During the removal of the rectal polyp, the surgeon removes the polyp itself after dilating the anus and undercutting the polyp.
The course of the proctological examination
As a first step in a proctology practice, the specialist asks the patient about the symptoms: what exactly they have experienced, how long the complaints have been persisting, how often they occur. The proctologist then asks questions about the patient’s eating and lifestyle habits and what illnesses have occurred in the family.
This is followed by an external physical examination and, if necessary, an instrumental examination: anoscopy or rectoscopy.
Anoscopy is a device examination to examine the anus as well as the lower 3-4 cm section of the rectum. After the insertion of the anoscope, the proctologist examines the condition of the epithelium and mucous membranes covering the rectum, as well as possible diseases of the anus: internal haemorrhoids, rupture of the rectum, inflammation of the rectal mucosa and tumours of the last section. The advantage of the examination is that the internal haemorrhoid causing the complaint can be treated simultaneously through the thin tube with special devices, but it is also possible to take a tissue sample with a small pliers. The examination is usually painless, however, if it is performed to look for haemorrhoids or rupture of the rectum, burning, stabbing pain may occur during insertion of the device.
For the treatment of internal haemorrhoids, we also perform anoscopic haemorrhage ringing in our clinics in the framework of outpatient care, during which a rubber ring clamping is placed on the internal haemorrhoids with special devices developed for this purpose. With one treatment, only 1-2 rings can be put on, so recovery is expected after several interventions. Regular, loose stools and the avoidance of excessive physical exertion are recommended after treatments.
Depending on the complaints, the examination is often supplemented by rectoscopy to make an accurate diagnosis. During rectoscopy, the last 10-20 cm section of the colon is examined by a proctologist by inserting a special instrument. The test is performed for diagnostic purposes, with the help of which benign (polyps) and malignant lesions of the rectum, as well as inflammation, ulcers and stenoses can be detected in time. Sampling (biopsy) and removal of polyps are also possible during rectoscopy. The test only takes 1-2 minutes, can be uncomfortable, but does not cause pain.
If the above-mentioned examinations are not sufficient, either colonoscopy, X-ray or biopsies may be required, which are carried out during a separate consultation
- Anoscopic examination for internal haemorrhoids, rectal fissure or to diagnose inflammation of the rectum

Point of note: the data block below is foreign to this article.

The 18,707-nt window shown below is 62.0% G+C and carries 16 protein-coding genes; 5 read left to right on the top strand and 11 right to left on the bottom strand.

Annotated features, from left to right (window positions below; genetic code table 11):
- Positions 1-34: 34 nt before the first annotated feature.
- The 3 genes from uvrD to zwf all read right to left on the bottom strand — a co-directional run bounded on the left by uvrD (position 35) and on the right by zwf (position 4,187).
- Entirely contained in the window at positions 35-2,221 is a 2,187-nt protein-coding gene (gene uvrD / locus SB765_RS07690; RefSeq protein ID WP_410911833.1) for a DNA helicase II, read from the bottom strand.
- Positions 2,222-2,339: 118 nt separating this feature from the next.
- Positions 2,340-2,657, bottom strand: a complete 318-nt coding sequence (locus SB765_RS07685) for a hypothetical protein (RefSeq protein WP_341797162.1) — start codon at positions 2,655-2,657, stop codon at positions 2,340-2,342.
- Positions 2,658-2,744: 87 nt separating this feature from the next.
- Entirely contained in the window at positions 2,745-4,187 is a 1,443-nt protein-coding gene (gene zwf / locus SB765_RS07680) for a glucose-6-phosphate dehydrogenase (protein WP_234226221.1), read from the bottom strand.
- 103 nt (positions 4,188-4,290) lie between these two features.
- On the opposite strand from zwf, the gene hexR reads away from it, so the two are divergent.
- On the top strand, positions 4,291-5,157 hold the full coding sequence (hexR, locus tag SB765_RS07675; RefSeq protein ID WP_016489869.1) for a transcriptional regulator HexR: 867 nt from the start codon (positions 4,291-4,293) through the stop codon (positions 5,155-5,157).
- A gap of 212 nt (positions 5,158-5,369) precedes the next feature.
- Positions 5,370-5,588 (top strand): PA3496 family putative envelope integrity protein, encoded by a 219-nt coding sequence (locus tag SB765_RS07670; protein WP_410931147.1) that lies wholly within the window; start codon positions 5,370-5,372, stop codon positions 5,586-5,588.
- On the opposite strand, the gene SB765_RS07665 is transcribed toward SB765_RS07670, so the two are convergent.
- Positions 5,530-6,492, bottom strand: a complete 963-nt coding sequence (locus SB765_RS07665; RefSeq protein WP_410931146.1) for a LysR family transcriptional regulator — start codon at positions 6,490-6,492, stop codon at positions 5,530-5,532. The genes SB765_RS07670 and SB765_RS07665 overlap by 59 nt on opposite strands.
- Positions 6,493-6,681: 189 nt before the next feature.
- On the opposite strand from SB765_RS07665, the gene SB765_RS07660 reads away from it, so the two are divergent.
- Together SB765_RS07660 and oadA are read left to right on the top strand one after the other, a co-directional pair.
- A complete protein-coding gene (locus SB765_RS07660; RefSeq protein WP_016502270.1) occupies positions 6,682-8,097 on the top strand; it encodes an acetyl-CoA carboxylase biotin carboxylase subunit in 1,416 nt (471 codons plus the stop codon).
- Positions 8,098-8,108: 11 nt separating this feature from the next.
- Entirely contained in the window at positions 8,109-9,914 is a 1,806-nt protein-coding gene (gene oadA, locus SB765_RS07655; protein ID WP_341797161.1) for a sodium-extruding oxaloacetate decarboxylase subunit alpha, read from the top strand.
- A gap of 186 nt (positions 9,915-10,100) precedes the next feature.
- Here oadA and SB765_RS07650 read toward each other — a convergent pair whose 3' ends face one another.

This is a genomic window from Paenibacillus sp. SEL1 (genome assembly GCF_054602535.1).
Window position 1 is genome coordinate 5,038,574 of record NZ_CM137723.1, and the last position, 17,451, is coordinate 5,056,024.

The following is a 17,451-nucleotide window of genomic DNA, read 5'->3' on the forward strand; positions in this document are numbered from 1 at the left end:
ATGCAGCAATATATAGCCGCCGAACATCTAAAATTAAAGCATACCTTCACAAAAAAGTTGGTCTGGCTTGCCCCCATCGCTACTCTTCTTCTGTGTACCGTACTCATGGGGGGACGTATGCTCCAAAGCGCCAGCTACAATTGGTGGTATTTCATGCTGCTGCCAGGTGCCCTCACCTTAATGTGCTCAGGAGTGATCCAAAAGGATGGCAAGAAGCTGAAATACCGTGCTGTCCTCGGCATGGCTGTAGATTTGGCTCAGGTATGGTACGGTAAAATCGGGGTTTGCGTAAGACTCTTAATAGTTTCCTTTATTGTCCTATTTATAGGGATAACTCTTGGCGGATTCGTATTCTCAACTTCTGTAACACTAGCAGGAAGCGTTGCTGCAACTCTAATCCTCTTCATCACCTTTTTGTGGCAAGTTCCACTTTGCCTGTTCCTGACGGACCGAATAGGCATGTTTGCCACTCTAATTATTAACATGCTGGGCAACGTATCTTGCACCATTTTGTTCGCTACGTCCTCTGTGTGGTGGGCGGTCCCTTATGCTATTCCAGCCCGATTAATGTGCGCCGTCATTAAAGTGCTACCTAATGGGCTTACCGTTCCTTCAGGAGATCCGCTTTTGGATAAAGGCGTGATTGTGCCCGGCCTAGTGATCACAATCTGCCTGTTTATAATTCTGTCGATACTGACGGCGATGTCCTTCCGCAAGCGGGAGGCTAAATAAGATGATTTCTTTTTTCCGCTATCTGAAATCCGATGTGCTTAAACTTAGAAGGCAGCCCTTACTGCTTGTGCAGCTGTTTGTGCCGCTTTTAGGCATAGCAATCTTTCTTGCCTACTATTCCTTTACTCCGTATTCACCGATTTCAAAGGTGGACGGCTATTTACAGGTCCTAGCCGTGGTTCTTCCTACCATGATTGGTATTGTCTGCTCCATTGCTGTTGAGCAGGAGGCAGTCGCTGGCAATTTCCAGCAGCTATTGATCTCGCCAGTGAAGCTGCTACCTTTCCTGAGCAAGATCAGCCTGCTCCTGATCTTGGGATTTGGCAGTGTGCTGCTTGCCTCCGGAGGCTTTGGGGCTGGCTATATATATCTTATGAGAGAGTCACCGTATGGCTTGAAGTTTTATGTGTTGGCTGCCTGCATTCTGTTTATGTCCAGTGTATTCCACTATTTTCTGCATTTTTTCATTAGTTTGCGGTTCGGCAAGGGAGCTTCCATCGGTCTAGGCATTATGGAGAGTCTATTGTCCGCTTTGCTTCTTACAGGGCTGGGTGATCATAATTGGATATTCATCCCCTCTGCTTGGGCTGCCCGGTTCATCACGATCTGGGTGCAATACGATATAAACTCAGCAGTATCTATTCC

- Treatment of haemorrhagic problems (external and internal haemorrhoids)
- Haemorrhoid ringing
- Rectoscopic examination to detect benign and malignant rectal lesions as well as inflammation, ulcers and stenoses
- Histological sampling (biopsy)
- Removal of rectal polyps (smaller, benign tumour)
Proctological surgical procedures available at Medicover Private Hospital
- Rectal polyp surgery, rectal polyp removal
- Haemorrhoid surgery with traditional and Longo procedure
- Surgical treatment of rectal fissure, rectal fistulas, small rectal abscesses
How to prepare for the proctological examination?
For proctological tests to be successful and to be properly prepared for the examination, please use a glycerine rectal suppository (such as a Laxaclean Enema mini suppository or other glycerine preparation available from a pharmacy) prior to the test. Dosing should be in a prone position at least two hours before the test. The effect of the suppository is expected within 15-60 minutes, so it is worth preparing for the test in a place where it is possible to use a toilet. After achieving the desired effect, clean yourself as usual. If you have any further questions, read the patient information leaflet.
Do not use glycerine suppositories for pain in the lower abdomen or of unknown origin, as well as for inflammatory bowel diseases such as ulcerative colitis, Crohn’s disease or abdominal cramps. Also, avoid using the suppository if you have nausea, vomiting, or bloody stools.
Our proctologists can send our clients for laboratory tests to make an accurate diagnosis and recommend the imaging diagnostic procedures available at the Medicover Advanced Diagnostic Center: X-ray, ultrasound, CT and MRI examinations.
Proctology is also available at our clinics in Budapest as part of outpatient care. Contact our Call Center for the prices of proctological examinations.